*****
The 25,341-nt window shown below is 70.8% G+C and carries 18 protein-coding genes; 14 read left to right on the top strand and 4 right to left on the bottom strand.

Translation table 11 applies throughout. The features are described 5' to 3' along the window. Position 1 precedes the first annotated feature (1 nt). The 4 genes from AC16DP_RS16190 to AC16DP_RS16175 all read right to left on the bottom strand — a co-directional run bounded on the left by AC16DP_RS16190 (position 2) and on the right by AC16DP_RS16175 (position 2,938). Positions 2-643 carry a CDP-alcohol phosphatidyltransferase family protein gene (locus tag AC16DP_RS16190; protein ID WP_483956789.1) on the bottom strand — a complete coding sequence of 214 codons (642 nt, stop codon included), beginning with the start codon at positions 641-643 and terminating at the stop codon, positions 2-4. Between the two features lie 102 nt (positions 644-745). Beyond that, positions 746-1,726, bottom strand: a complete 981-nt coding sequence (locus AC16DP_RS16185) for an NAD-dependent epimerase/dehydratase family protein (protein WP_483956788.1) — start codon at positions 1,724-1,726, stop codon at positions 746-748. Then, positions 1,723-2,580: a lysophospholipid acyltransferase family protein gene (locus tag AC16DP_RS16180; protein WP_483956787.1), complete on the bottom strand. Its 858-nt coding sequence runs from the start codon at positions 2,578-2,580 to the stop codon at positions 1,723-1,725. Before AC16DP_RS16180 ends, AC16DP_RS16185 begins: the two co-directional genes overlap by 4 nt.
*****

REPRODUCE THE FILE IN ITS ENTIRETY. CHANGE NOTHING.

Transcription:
The 25,341-nt window shown below is 70.8% G+C and carries 18 protein-coding genes; 14 read left to right on the top strand and 4 right to left on the bottom strand.

Translation table 11 applies throughout. The features are described 5' to 3' along the window. Position 1 precedes the first annotated feature (1 nt). The 4 genes from AC16DP_RS16190 to AC16DP_RS16175 all read right to left on the bottom strand — a co-directional run bounded on the left by AC16DP_RS16190 (position 2) and on the right by AC16DP_RS16175 (position 2,938). Positions 2-643 carry a CDP-alcohol phosphatidyltransferase family protein gene (locus tag AC16DP_RS16190; protein ID WP_483956789.1) on the bottom strand — a complete coding sequence of 214 codons (642 nt, stop codon included), beginning with the start codon at positions 641-643 and terminating at the stop codon, positions 2-4. Between the two features lie 102 nt (positions 644-745). Beyond that, positions 746-1,726, bottom strand: a complete 981-nt coding sequence (locus AC16DP_RS16185) for an NAD-dependent epimerase/dehydratase family protein (protein WP_483956788.1) — start codon at positions 1,724-1,726, stop codon at positions 746-748. Then, positions 1,723-2,580: a lysophospholipid acyltransferase family protein gene (locus tag AC16DP_RS16180; protein WP_483956787.1), complete on the bottom strand. Its 858-nt coding sequence runs from the start codon at positions 2,578-2,580 to the stop codon at positions 1,723-1,725. Before AC16DP_RS16180 ends, AC16DP_RS16185 begins: the two co-directional genes overlap by 4 nt.